Zorba the Greek is a character. And in New Line Theatre’s musical version, Kent Coffel triumphs as the colorful philosopher.
With sharp musical direction, and the appealing sweet sounds of a bouzouki, the production’s ethnic flavor comes through.
The tight ensemble emphasizes the spirit of hardy Crete peasants and does everything it can with ensemble roles that were more caricature-like in Joseph Stein’s libretto 49 years ago. It was a much more different, less politically correct time.
The supporting cast of Mara Bollini, Sarah Dowling, Robert Doyle, Evan Fornachon, William Pendergast, Devin Riley, Kimi Short and Sara Rae Womack summon much enthusiasm, imbuing them with energy and humanity.
This larger-than-life Zorba was immortalized in Nikos Kazantzakis’ 1946 novel, which was adapted into the 1964 movie starring Oscar-nominated Anthony Quinn, and this 1968 musical with music and lyrics by John Kander and Fred Ebb. These were all periods when our world view was considerably smaller.
Scenic designer Rob Lippert’s picture-postcard perfection of a sun-dappled Mediterranean isle is displayed in a beautifully detailed mural and makes you want to book a trip. Lippert, of O’Fallon, also did the lighting design.
The musical starts out in a bouzouki parlor in Greece in 1924 as the locals are telling stories. The theme of “Life Is” is embodied in the opening song, sung robustly by Lindsey Jones, which celebrates all the facets of humanity — happiness and heartbreak.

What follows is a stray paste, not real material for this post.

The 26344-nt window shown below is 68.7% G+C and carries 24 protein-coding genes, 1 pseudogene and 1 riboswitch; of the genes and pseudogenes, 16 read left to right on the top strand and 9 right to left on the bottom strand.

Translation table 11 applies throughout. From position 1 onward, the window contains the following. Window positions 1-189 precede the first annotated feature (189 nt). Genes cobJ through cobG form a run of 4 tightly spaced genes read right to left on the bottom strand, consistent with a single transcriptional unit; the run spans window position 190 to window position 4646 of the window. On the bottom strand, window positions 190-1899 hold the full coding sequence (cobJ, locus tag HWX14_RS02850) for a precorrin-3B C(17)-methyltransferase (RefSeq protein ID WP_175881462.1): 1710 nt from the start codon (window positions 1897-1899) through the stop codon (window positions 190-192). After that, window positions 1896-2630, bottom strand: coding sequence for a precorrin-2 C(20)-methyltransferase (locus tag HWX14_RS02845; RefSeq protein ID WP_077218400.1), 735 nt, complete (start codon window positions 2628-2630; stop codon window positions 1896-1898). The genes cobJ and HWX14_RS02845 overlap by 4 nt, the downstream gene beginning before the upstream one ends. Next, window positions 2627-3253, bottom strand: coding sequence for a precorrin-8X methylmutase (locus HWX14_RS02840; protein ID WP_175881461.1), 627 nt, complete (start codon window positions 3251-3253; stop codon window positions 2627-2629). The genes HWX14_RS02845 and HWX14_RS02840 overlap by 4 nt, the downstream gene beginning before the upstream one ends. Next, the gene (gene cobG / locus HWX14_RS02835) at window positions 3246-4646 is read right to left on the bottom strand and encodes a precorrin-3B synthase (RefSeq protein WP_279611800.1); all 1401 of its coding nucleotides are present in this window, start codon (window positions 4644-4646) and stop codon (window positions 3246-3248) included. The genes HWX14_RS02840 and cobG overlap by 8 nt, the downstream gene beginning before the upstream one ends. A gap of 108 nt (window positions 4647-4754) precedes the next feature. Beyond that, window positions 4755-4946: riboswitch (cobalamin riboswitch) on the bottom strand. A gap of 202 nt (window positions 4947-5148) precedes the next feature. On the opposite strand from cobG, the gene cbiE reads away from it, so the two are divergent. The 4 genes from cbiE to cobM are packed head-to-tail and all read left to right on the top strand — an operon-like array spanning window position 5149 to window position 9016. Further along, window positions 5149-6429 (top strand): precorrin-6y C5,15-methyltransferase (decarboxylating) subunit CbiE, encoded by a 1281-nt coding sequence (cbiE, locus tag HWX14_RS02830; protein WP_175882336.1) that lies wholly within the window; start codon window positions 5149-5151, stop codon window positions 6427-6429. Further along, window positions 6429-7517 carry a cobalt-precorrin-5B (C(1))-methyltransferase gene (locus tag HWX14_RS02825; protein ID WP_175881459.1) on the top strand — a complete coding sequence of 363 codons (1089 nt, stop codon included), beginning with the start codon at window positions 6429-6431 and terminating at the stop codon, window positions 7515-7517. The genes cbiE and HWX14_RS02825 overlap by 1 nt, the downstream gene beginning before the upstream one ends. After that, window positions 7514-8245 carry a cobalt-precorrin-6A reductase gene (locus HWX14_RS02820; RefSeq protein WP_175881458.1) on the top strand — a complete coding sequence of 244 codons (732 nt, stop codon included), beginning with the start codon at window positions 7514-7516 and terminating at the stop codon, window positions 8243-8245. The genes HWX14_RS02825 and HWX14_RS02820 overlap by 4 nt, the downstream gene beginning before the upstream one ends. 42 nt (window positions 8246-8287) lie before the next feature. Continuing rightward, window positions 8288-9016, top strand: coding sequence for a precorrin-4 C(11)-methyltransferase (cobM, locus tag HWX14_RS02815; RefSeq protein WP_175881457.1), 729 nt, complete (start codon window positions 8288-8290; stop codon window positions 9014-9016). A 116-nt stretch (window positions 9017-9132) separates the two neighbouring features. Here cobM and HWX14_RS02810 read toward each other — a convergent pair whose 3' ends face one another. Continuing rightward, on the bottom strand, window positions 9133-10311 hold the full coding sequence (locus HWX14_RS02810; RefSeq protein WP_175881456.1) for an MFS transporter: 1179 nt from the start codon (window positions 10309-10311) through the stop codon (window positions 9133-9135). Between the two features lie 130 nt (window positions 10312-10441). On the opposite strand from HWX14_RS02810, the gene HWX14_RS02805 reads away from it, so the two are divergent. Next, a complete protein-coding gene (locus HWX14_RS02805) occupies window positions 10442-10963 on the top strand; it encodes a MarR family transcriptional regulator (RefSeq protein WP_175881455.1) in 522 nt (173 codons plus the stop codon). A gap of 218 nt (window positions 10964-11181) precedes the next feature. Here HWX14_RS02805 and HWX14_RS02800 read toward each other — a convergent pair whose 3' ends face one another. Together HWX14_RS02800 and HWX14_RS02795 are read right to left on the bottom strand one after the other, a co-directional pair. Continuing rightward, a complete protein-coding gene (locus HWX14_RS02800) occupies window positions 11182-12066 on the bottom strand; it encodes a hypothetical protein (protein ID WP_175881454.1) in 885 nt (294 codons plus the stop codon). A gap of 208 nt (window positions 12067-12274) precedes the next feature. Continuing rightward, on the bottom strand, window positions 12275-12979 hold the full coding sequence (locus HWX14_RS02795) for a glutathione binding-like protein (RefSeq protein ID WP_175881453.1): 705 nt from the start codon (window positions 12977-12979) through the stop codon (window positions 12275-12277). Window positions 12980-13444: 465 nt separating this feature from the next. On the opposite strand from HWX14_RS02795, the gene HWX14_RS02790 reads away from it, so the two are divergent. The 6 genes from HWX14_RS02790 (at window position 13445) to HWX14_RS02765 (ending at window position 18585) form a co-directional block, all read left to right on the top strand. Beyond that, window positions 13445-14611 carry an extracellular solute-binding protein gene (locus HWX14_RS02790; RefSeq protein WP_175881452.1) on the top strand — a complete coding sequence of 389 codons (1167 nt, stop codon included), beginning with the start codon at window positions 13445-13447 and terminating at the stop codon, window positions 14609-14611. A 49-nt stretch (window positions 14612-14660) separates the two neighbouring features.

Zorba seems like a distant cousin of another larger-than-life leading character, Tevye, In fact, the book writer Stein also wrote “Fiddler on the Roof.” Similarities abound, but there aren’t the rich family subplots here.
Rather, Zorba befriends Nikos, an American overseas to take over his family’s abandoned mine on Crete, giving the impoverished locals hope for employment and a better livelihood. Zorba ingratiates himself with Nikos, dispensing wisdom and encouraging him to embrace life. They take off for Crete and a life-altering adventure begins. Coffel and Dominic Dowdy-Windsor have a palpable camaraderie.
As uptight Nikos, Dowdy-Windsor opens up under Zorba’s tutelage, and falls in love with the young widow outcast, played by Ann Hier. Both Hier and Dowdy-Windsor are impressive vocalists, and bring out emotions in their duets “The Butterfly” and “That’s a Beginning.”
Matching irrepressible Zorba’s zest for life is Margeau Steinau as the French woman Hortense. With polish and pizzazz, Steinau delivers “Goodbye, Canavaro,” “Only Love,” and “Happy Birthday.”
Sarah Nelson’s music direction is impressive, as is the band’s impeccable work: Nelson on piano, D. Mike Bauer on bouzouki and guitar, Twinda Murry on violin, Clancy Newell on percussion, and Jake Stergos on guitar and bass.
Co-directors Scott Miller and Mike Dowdy-Windsor emphasize the show’s ‘live in the moment’ philosophy, which is always good to be reminded of, and this production is all about living out loud.
The script has a few confusing, wobbly scenes, despite the cast passionately trying, and the choreography overall was a weak spot. While the “Zorba” score isn’t as classic and timeless as Kander and Ebb’s “Cabaret” and “Chicago,” this production has individual elements that shine.
And “Zorba” has the kind of message that makes us appreciate life as it is.